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Akron Council Members Get Presentation about Gunfire Detection System

ShotSpotter is a high-tech police surveillance system for detecting gunfire in neighborhoods. It’s used by 84 U.S. cities, including Canton and Youngstown, and now, Akron is considering it. 

Veronica Sims (standing), Tara Mosely-Samples (left), and Margo Summerville (center) at an Akron City Council committee meeting get more info on ShotSpotter.
Credit TIM RUDELL / WKSU
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Veronica Sims (standing), Tara Mosely-Samples (left), and Margo Summerville (center) at an Akron City Council committee meeting get more info on ShotSpotter.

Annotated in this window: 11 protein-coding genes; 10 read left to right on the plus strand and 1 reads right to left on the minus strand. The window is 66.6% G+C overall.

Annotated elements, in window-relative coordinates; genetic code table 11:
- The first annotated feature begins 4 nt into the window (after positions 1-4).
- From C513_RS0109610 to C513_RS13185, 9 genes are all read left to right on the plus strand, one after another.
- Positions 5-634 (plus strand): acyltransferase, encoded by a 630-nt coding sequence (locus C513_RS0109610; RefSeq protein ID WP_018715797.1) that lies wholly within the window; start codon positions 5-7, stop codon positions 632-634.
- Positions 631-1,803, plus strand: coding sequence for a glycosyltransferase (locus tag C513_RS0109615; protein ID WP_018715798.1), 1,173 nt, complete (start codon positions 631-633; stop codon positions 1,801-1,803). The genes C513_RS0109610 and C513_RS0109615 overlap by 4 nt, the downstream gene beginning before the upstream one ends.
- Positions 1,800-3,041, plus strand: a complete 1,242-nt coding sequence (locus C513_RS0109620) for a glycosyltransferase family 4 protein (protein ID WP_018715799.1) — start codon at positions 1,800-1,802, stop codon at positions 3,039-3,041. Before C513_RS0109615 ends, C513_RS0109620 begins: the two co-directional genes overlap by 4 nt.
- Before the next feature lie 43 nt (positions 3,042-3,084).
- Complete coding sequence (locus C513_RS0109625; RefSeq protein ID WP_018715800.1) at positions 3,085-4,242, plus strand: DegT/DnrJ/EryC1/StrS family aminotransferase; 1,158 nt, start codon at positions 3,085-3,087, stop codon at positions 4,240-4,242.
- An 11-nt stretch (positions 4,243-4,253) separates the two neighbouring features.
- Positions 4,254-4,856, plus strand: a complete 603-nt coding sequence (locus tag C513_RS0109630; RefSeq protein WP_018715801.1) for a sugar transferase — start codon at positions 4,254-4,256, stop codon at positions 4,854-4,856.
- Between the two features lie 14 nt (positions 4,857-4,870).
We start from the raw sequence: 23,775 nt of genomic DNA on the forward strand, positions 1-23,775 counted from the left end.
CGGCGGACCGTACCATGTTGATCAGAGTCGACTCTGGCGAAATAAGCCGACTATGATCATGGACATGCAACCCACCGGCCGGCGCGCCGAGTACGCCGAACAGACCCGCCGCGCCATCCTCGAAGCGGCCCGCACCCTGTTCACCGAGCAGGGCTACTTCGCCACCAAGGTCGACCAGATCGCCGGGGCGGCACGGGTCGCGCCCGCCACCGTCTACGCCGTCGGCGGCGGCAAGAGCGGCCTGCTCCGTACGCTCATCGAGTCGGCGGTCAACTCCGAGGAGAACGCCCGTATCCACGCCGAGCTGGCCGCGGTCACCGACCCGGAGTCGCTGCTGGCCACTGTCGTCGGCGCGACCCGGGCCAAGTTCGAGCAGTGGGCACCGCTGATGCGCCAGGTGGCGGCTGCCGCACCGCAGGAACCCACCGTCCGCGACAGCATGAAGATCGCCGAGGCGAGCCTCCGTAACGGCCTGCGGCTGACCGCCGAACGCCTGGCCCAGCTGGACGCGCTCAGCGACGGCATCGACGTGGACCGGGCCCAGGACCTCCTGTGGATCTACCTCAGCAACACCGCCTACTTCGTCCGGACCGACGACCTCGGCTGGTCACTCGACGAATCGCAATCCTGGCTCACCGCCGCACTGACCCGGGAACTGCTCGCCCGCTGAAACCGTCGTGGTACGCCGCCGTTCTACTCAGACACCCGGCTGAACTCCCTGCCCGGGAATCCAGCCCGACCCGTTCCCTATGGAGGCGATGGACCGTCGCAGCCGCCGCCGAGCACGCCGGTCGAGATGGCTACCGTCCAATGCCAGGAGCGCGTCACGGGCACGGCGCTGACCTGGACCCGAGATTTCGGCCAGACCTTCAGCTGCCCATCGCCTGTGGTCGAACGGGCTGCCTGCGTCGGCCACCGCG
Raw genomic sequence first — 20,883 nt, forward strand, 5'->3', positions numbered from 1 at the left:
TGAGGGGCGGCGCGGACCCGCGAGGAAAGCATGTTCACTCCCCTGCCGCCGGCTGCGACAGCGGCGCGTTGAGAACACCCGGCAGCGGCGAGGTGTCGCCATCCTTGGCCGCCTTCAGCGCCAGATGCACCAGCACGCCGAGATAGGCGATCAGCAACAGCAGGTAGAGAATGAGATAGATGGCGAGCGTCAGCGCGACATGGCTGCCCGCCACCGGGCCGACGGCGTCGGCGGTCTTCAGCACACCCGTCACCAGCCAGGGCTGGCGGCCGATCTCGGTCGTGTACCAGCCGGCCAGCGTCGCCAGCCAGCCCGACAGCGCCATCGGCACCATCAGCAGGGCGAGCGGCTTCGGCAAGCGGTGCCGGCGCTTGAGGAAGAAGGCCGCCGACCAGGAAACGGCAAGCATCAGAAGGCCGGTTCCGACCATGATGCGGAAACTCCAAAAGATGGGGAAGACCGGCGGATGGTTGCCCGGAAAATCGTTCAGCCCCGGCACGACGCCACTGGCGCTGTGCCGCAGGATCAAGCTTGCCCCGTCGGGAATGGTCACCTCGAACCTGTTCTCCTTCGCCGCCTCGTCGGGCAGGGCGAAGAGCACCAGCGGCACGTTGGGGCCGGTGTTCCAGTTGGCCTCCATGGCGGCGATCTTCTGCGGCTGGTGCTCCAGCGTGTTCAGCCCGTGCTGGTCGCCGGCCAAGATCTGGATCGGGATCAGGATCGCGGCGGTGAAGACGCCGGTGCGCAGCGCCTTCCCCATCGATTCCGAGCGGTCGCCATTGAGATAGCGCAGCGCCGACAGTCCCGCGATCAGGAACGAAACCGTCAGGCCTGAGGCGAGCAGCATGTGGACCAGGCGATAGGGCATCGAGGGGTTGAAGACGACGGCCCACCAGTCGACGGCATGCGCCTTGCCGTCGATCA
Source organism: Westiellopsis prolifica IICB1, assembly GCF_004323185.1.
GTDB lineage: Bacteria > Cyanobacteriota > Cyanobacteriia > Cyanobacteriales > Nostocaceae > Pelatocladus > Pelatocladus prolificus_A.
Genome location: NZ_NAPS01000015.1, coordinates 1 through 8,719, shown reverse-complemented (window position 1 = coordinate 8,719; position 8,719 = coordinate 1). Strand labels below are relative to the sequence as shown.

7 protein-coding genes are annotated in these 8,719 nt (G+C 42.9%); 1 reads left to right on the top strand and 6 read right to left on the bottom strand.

Company representative Ron Teachman told an Akron City Council committee during a presentation about ShotSpotter that in most cities without the system, four of five gunfire incidents are never located by police.  But in cities with ShotSpotter, gunfire draws nearly immediate police action, and the discharging of firearms has dropped as much as 40%.

Council member Veronica Sims says that’s encouraging.  And she was encouraged too by Teachman’s answers for concerns about potential issues of police intrusiveness with ShotSpotter.   “And really exploring whether we have the right to collect the data that we need to deploy the limited resources that we have to help people feel safer in their neighborhoods.”

The cost of ShotSpotter for a three-square-mile targeted area averages about $200-thousand a year. 

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